Sax and sword and spear and shield
                    of maker and maester of Ages gone.
          To the brotherhood long hours beckon night
                    with horn of mead and flame so bright.

          Out of the earth and clay arise
                    the trolls of flame and coal ground meal.
          A grin of delight shines in the foe's eye,
                    unwilling to share its long treasured hoard.
          Smoke billows blind from nostril and jaw;
                    no sign in sight of the treacherous fall.
          Flame against flame, earth against earth,
                    at last the laboured battle births.

          Sparks and cinders and shards escape
                    towards blistering heavens smote.
          Iron, iron, precious bloom,
                    whose power through centuries nurtures 'quest.
          Glowing in flame the earth, devours,
                    not hammer nor herald does might force yield.
          Again to the furnace the voices cry
                    to salvage the troll's treasured soul.

          Feasting beckons and embers flee
                    to the oaken table laden high.
          Meats, roast meats, smoked meats piled deep
                    beside cheese and bread and Kvasir's Mead.
          Shard-bread baked on blistering steel
                    and beast for the belly of smith's mighty bellow.
          Platter of birch and flask of horn
                    filled to rejoice and empty to mourn.

          Ring of steel, song and jubilation sound
                    as champions stand proud to their arms.
          Under summer sun the tournament triumphs;
                    'neath moonlight danger stalks.
          Sundered shields, shattered swords,
                    blood paints red the earth.
          The heavens fall and midnight wanes,
                    fair warriors amend and in oak halls rejoice.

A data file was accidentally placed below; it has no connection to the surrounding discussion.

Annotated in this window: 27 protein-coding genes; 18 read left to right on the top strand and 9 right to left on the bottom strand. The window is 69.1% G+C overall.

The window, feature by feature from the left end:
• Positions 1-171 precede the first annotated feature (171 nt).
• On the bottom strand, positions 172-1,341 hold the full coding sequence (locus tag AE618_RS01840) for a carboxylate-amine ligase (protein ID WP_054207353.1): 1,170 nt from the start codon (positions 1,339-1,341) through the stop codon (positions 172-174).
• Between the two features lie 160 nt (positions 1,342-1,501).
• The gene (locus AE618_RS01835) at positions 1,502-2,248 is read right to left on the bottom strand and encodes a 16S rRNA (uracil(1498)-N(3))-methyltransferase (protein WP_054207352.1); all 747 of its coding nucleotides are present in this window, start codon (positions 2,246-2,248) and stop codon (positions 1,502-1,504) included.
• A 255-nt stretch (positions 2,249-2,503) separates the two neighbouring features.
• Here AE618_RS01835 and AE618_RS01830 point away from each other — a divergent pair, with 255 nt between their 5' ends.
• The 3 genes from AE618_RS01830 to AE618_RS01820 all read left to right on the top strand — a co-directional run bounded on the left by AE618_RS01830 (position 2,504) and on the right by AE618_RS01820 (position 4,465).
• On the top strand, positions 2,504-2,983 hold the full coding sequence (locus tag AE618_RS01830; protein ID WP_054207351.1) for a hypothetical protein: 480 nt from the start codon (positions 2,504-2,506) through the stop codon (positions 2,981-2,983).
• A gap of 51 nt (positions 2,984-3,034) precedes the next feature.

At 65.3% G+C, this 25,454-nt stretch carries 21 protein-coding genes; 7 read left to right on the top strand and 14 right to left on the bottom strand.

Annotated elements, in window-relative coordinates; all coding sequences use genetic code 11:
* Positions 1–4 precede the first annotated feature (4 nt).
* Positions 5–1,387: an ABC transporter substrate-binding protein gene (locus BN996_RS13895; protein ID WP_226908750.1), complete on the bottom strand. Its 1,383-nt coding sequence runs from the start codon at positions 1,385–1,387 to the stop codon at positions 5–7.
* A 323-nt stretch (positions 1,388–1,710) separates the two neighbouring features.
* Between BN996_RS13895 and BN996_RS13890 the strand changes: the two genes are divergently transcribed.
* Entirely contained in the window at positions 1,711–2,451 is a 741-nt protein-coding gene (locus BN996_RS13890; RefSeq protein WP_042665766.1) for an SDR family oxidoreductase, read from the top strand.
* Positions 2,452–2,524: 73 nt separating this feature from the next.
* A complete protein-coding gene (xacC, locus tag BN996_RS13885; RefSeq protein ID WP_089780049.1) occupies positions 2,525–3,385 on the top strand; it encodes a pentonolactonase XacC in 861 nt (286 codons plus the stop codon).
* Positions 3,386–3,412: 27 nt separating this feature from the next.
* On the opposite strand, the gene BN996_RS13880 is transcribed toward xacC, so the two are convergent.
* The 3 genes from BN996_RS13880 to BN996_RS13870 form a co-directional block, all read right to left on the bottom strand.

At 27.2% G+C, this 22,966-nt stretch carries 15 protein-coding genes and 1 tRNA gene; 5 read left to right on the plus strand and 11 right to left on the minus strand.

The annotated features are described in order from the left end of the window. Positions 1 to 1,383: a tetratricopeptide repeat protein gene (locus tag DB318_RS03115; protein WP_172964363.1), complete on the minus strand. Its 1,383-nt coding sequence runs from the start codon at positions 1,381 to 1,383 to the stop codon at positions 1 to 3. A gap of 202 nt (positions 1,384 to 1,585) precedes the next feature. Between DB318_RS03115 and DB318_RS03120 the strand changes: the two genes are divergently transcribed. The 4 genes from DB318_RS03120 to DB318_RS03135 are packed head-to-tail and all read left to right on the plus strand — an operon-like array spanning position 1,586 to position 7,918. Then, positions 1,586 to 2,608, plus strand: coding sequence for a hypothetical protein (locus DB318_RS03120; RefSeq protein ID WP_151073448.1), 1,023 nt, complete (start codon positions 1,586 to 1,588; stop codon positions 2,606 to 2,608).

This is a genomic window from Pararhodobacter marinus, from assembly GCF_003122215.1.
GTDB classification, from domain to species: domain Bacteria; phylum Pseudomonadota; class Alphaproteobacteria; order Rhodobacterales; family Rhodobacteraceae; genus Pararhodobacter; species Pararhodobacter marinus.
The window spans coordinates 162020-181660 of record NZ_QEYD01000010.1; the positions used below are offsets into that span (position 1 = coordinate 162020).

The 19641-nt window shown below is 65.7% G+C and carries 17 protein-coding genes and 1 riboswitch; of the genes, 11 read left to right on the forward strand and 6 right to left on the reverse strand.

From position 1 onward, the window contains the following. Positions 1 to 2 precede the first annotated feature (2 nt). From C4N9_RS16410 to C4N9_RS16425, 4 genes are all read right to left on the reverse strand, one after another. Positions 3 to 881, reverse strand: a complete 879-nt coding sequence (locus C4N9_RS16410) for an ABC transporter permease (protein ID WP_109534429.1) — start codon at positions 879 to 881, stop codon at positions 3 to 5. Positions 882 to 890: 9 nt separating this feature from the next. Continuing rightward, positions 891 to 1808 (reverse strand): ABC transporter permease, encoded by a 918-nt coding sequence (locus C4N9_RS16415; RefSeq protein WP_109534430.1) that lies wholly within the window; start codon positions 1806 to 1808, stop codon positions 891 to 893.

Hammer lifts and hammer falls
                    to the birth of creation's song.
          Iron moulds to the form of tool and blade
                    with ever the mark of whose hands were made.
          Soul into steel and heart into flame,
                    late hours burn with brothers side by side.
          Sunset, Moonrise, Moonset, Sunrise,
                    again dawns the day, in weary eye and merry mind.

                                        Grey dawn comes and company must part,
                                                  filled with the fond burden of joyous memory.
                                        Back through the woods, away to corners far
                                                  with sword in hand and fleet of foot.
                                        Lo! the journey beckons home
                                                  through rolling hill and misty shore.
                                        In hour late the twilight grows
                                                  until naught but starlight shines below.

                                        Safe so weary the steeds call end,
                                                  but not before longing for return begins.